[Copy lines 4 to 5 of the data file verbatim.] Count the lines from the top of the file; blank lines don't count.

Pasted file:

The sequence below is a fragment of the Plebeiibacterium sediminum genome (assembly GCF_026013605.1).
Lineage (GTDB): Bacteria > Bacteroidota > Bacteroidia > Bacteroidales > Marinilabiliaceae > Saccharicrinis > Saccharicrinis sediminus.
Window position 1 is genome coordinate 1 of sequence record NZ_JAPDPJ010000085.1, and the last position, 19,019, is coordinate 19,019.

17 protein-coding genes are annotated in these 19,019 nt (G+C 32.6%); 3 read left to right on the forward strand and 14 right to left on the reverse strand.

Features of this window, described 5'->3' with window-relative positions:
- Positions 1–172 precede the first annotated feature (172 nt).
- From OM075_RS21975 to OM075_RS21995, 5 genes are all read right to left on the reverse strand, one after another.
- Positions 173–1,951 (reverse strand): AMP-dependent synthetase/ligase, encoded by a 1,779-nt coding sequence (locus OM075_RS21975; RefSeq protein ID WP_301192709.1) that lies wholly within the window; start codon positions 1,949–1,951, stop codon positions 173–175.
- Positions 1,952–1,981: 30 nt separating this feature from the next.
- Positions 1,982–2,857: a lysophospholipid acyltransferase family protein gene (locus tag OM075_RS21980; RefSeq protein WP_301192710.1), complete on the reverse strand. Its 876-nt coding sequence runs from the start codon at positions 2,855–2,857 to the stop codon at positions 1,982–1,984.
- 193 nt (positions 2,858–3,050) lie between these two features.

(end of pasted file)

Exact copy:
17 protein-coding genes are annotated in these 19,019 nt (G+C 32.6%); 3 read left to right on the forward strand and 14 right to left on the reverse strand.

Features of this window, described 5'->3' with window-relative positions: